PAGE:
There are two negative energy cells that should be avoided as much as possible. The upper left segment is called the negative energy, or threat, cell. It consists of feelings such as anger, fear, anxiety, and frustration. Go there, if you must, but make it a brief visit to this cell, then remain focused and on task to avoid or minimize these types of feelings. Finally, the lower left cell is called “involuntary recovery” because if you retain feelings of depression, sadness, burnout, and hopelessness, you will eventually get sick, even die, in extreme cases.

The key to expanding our capacity to perform at optimal levels and to have the energy to engage in healthy habits is to push beyond your ordinary limits and to engage in regular recovery. Balancing stress and recovery is critical to high performance.

Here are some examples.

Exercise: Proper weightlifting technique consists of alternating between lifting the weight for a certain number of repetitions, followed by a brief rest pause. This is called a set. Building muscle consists of two or three sets of repetitions, in other words, work-rest intervals, so that the muscle recovers briefly from fatigue. Same principle works for aerobic (cardiovascular) exercise, a system called interval training. After a warm-up, we jog or run for a certain number of minutes, followed by a brief period of slower activity (we do not stop, but we slow down to allow our body to recover from physical stress of exercise).

Work: Energy is everything for effective job performance. You want to maintain your energy throughout the day, and have some left over for your friends and family at night. Try to avoid going non-stop all day. The “rubber band of life” will get thinner and thinner as you continue to stretch your limits. Take recovery breaks every 60 to 90 minutes. We build our capacity mentally and emotionally the same way we build it physically. Athletes who do not engage in periodic recovery, for example, burn out and are more susceptible to injury. If we keep driving ourselves, we are not allowing our immune system needed time to recover and to protect us from illness.

These breaks are usually brief – even 5-10 minutes. The two guidelines for these recovery breaks are, first, that they distract you from the task at hand, and second, that they have recovery value. They must not, themselves, be stressful and consist of the same tasks you have been doing all along. For example, get off the computer if you are spending most of your day on a computer. Briefly close your eyes if you are concentrating for an extended period of time. If your job is highly physical, relax, drink water, pray, read something relaxing, make a phone call to someone special, or eat a piece of fruit (leave those donuts alone; they are not calling your name). If you are constantly surrounded by others, leave the area and be alone briefly. Reflect, plan, or disengage totally from your usual situation. Remove the usual work demands.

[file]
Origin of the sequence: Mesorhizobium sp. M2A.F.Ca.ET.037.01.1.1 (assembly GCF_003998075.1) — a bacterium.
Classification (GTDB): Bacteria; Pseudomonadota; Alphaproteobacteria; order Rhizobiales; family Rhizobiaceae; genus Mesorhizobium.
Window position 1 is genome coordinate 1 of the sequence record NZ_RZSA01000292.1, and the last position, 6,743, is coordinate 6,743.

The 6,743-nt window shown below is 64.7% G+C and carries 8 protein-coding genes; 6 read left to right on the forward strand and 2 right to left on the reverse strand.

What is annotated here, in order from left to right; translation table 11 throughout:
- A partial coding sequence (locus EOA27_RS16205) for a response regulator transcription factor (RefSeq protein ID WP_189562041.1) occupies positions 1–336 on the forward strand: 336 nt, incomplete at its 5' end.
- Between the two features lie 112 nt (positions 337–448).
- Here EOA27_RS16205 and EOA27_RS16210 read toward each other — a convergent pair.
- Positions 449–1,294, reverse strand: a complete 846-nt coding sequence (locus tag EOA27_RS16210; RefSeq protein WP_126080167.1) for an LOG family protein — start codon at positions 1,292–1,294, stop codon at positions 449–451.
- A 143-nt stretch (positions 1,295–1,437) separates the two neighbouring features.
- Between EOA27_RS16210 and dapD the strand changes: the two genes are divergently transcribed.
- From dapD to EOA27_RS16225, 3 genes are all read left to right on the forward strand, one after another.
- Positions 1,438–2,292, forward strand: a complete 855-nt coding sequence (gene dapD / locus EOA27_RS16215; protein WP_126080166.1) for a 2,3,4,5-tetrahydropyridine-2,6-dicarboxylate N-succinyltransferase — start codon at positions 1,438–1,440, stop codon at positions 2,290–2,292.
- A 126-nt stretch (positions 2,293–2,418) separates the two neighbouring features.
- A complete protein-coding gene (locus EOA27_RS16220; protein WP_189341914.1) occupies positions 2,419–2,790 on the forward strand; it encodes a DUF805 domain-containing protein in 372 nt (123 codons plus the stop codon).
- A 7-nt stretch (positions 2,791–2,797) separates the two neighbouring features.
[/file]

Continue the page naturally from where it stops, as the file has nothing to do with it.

So why do we do exactly the opposite and go non-stop all day until we get home, collapse on our beds and sofas, and ignore (or do not have energy for) the most important people in our lives – our family? Taking recovery breaks during the day will not only give us more energy during our waking hours, but will make us more effective at work.

Less is more. Engage in active, voluntary recovery to expand your capacity to fully engage in meeting the demands of life. Don’t be “linear” in which we engage in too much energy expenditure without recovery. Don’t let your personal gas gauge become “empty.” Take the time to fill up! I’ll end today’s column with a story that makes a point of the importance of recovery.

There is an annual lumberjack contest about who can manually chop down the most trees in 60 minutes using a long-handled ax. The contest came down to two finalists, one very strong younger male, aged 30, and an older, somewhat less muscular man, aged 46. Not surprisingly, the younger man felt very confident in his ability to win the contest. At the whistle, both men started to chop. To the amusement and confusion of the younger competitor, every 15 minutes the older man was not to be seen. He disappeared for 5 minutes, then returned. At the end of the contest, the number of felled trees were counted, and to the amazement of everyone, the older man chopped down more trees. The young competitor asked his older counterpart what he did during his regular 5 minute breaks. The older man answered, “I sharpened my ax.” Case closed!